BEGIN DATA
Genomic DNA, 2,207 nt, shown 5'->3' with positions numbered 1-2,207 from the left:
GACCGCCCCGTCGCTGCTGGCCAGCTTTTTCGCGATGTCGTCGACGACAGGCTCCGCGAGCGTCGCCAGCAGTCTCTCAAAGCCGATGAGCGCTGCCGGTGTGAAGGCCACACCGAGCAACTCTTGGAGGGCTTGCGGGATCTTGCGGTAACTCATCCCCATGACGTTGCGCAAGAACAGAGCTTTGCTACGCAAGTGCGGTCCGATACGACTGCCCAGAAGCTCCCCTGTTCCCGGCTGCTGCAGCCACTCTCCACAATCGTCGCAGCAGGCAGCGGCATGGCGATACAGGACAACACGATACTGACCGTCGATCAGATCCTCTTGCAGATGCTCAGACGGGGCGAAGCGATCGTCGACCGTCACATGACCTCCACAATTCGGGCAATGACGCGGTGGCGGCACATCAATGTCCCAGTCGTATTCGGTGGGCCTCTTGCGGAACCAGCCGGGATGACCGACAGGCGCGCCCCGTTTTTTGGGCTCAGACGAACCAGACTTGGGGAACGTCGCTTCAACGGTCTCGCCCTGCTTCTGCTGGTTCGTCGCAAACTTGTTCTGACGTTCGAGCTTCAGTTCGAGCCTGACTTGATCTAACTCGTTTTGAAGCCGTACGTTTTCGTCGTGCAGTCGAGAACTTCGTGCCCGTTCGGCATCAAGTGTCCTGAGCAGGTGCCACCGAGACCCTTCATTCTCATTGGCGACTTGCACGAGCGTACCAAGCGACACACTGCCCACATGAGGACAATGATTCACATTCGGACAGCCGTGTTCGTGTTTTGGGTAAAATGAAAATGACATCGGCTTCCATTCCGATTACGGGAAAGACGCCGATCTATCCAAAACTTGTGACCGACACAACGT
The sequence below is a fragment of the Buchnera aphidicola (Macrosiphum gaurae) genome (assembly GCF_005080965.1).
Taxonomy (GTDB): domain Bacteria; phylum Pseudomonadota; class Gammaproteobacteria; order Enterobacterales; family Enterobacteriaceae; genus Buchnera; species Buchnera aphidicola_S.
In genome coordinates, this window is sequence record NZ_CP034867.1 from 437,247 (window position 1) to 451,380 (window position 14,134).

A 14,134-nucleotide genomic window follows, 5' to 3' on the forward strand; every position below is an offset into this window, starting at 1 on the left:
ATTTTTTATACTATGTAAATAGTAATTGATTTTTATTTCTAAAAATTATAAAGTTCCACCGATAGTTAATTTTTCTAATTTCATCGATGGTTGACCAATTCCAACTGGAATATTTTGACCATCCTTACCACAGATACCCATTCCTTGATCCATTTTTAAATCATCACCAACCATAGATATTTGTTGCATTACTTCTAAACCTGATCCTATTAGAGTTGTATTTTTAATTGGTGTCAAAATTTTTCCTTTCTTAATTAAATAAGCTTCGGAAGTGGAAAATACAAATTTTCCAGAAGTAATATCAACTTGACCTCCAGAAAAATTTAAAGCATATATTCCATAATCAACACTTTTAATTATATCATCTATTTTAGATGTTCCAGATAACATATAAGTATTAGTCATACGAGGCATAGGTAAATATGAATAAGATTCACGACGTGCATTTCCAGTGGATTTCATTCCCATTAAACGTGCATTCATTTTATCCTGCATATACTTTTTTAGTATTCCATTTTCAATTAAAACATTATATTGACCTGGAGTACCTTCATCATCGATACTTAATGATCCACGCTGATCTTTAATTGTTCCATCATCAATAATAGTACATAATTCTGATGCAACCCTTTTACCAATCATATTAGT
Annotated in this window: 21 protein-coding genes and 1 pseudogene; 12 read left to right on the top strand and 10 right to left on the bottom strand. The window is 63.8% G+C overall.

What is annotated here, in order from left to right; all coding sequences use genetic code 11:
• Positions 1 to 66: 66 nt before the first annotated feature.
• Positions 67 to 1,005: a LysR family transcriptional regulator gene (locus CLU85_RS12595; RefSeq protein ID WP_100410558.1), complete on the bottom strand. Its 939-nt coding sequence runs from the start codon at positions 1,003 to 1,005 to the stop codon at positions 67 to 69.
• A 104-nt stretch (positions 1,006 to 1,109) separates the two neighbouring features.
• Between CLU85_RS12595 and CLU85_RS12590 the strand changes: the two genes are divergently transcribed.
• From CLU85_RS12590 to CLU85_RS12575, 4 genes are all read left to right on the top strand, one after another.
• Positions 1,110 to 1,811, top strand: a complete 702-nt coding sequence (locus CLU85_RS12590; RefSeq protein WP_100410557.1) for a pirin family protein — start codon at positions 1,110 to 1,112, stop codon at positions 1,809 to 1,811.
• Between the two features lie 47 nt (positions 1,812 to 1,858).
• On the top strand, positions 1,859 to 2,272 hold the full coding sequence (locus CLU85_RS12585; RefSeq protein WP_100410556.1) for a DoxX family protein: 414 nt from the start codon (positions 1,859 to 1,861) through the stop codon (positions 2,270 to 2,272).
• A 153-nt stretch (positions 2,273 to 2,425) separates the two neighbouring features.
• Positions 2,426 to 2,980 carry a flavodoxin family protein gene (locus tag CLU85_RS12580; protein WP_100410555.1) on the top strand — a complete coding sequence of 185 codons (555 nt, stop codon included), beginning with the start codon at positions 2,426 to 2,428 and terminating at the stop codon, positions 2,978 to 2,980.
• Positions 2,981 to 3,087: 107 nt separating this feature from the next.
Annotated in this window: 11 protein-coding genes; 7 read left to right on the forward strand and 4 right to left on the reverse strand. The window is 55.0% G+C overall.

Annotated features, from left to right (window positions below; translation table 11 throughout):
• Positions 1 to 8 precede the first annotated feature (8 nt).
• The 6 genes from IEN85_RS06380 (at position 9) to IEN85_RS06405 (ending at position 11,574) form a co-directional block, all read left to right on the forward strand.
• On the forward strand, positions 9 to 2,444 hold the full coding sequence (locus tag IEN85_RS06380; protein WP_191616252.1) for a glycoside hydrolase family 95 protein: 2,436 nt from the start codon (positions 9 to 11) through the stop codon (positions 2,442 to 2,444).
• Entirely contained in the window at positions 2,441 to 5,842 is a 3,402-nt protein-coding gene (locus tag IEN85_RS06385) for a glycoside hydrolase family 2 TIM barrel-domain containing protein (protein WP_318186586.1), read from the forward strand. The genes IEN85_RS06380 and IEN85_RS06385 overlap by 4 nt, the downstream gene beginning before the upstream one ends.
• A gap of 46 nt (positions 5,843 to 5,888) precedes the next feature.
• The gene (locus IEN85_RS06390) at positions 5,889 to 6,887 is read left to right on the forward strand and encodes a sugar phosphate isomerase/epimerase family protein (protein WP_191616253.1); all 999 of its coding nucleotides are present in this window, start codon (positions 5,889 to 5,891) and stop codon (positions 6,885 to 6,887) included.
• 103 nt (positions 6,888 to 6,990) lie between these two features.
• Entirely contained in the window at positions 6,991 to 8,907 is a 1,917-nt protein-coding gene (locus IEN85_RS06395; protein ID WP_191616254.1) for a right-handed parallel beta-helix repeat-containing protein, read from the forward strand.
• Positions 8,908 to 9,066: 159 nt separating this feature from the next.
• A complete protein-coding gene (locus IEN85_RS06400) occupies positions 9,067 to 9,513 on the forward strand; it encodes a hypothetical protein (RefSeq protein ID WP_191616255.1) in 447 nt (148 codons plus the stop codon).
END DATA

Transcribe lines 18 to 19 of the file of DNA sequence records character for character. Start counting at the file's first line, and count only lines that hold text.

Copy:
• A 153-nt stretch (positions 2,273 to 2,425) separates the two neighbouring features.
• Positions 2,426 to 2,980 carry a flavodoxin family protein gene (locus tag CLU85_RS12580; protein WP_100410555.1) on the top strand — a complete coding sequence of 185 codons (555 nt, stop codon included), beginning with the start codon at positions 2,426 to 2,428 and terminating at the stop codon, positions 2,978 to 2,980.